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Posts Tagged ‘vegetarian’

“Slice in half, hache (cross-hatch) the interior, bend backwards to open the scoring, pour in shoyu (soy sauce) with some wasabi mixed in, push in a few slivers of garlic and ginger, cook in a grilling pan.”

from Jinmyo, on eG: http://forums.egullet.org/index.php?/topic/3795-eggplants-and-aubergines/

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Another dish i make quite often. Terrific as a warming comfort food.


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The Inspiration… It comes from all the strange places. And limitations… Like you want to bake the Diana Kennedy’s mushroom pudding but you won’t dare to start the oven – it’s damn hot and AC is still broken… Or your friend comments on somebody’s pic on FB, you click out of curiosity, and start looking at other pix and then this somebody mentions a russian resto in Mexico, only because he happens to live on the opposite side of the street… And to add to your curiosity the place is called Kolobok. And conveniently there is even a link to their site. The Kolobok web page takes a special care to explain all those exotic russian dishes to an uninitiated mexican public but you’re of course painfully familiar with every each of the items on the menu. Now Blancanieve – Snow White? What the hell is this? Oh that’s my favorite – cheese garlic salad, though i never knew it under the name of Snegurochka!..
So what’s for dinner?
I’ll cook mushrooms stove top, and serve them with tortilla chips, and russian cheese salad. And for the salad i won’t use loads of raw garlic and mayonnaise but olive oil and steamed garlic instead. And a splash of good vinegar! But with manchego cheese like they use in Kolobok 🙂

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Fantastic dish i just learned from my friend, Rancho Gordo. He made it already twice in the last three days and i’m planning to do the same.

RG made it with watercress as the original idea suggested – i went with chard. There was not watercress in the store and in hindsight chard was no less appropriate anyway.

Slice the corn off the cob and cook it with a bit of water. Char sliced onion (or fat scallions – this is what i used), chiles (like jalapeno) and unpeeled garlic cloves. Peel the char off and whizz vegetables with half corn and some cream. Large bunch of chard, leaves only finely chopped, salt rubbed itm left for a min, rinsed and squeezed dry. Cook corn sauce for 10mins until reduced. Cook chard for about 9mins, add corn kernels and the sauce. I’m yet to get the ratio right but in this first version there was too much corn (4cobs)

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After a hearty lunch that included tacos de lengua and carnitas, meat was out of the question for dinner. I got mushrooms and potatoes. And dill. Scallions were already in the fridge.

Should i mention that our AC has been broken for several days already and i started to master the art of stovetop cooking?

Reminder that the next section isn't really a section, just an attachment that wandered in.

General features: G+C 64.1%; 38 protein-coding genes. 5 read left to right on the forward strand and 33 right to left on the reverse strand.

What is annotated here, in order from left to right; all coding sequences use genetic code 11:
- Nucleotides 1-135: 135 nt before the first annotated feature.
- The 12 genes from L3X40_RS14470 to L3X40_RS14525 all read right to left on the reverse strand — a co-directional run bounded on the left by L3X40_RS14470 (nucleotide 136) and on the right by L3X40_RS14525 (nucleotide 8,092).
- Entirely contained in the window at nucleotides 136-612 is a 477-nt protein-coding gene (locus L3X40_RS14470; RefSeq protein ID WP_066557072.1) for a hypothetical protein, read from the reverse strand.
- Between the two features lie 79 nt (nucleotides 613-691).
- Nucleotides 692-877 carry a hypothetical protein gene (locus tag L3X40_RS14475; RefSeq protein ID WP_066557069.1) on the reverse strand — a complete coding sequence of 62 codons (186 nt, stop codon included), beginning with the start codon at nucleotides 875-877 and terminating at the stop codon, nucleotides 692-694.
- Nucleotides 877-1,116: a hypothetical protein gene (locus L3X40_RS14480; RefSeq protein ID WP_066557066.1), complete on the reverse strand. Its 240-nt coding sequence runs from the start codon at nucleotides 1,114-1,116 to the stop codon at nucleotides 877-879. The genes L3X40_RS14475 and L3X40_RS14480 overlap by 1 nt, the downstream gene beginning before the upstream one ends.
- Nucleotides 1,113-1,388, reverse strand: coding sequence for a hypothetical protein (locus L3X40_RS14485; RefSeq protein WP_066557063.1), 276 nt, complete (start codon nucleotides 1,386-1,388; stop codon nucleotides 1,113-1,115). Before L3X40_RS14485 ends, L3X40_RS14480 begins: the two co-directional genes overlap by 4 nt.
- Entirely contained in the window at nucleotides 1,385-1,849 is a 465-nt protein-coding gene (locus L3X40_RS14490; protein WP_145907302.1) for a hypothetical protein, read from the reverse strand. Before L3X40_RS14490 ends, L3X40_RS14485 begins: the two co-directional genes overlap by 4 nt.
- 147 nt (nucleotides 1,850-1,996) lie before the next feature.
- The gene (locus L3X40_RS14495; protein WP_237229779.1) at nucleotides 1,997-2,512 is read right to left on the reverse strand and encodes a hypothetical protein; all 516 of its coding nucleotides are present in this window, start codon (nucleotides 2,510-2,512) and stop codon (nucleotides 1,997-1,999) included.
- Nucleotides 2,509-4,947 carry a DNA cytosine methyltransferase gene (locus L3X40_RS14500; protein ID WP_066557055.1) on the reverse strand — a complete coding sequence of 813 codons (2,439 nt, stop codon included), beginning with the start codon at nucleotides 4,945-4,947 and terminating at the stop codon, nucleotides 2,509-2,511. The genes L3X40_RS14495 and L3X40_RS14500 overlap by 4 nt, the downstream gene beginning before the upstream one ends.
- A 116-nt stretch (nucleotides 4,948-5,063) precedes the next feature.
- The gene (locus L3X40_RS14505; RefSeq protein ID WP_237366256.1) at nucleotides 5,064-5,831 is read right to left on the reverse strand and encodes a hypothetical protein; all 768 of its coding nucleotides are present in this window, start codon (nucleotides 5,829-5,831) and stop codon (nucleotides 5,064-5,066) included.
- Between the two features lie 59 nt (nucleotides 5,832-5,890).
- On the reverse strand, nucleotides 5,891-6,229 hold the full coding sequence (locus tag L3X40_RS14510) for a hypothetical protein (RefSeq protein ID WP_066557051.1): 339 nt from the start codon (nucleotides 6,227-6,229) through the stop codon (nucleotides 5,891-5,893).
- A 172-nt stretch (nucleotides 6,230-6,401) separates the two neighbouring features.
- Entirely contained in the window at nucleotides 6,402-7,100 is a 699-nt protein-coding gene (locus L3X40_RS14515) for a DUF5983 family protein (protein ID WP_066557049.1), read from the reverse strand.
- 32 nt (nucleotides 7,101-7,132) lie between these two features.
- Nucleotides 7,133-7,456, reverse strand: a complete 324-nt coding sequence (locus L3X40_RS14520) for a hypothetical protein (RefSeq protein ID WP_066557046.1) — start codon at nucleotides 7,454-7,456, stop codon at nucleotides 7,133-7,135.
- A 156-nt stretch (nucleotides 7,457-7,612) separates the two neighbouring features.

Luckily i have this 14″ skillet, a plancha practically, and my workhorse.
1lb of small oyster mushrooms, stems cut off. 1.5lb large fingerlings sliced 1/4″ thick crosswise, tossed with 3tbs olive oil, mushroom caps added and everything mixed gently but thoroughly.
On heated skillet the mixture goes. Med heat, covered. Stir every 10mins to brown evenly. In the meantime slice a bunch of scallions, and whatever herbs you fancy – i used dill but cilantro would be cool or, now i see it – tarragon! When potatoes are ready add a splash of posh white wine vinegar, and herbs. A vegetarian heaven.

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Wegmans started to carry nice organic legumes – got some split peas and chickpeas to try. Decided to make the chickpeas/spinach dish one can find in every spanish cookbook. My version came from Jose Andres. I made some changes in spicing – braised chickpeas with cloves and cinnamon. Didn’t use saffron, and forgot paprika (stupidly). But it was picada that made this simple dish into something interesting and damn tasty.

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Mediterranean dishes are funny this way. You look at the recipe for water borek (turkish) and then for achma (georgian) and you coudn’t tell one from the other…

Achma

Tonight i was trying to recreate a dish i had many many years ago in Moscow: i didn’t remember the name but from my memory it resembled both borek and achma…

I started with a recipe for a turkish water borek, by the esteemed Binnur and streamlined, streamlined, streamlined… Used a small pyrex dish the size of an eggroll sheet. Didn’t boil the sheets, and used 2 instead of 4 for dough layers. Same amount of filling, in 3 layers though. Halved the amount of topping. Kept int he fridge for an hour only.
Baked as per the original recipe.
Came out nice and indeed reminded a borek very much though not the dish from my memory…

ETA: one year later – this time i didn’t do any shortcuts and the dish came close to what i remember. One caveat – don’t boil dough sheets more than 1 min (for Melissa brand ar least) – they become too slippery and tear easily.

straight from the oven:

a perfect bite of gooey cheesy goodness:

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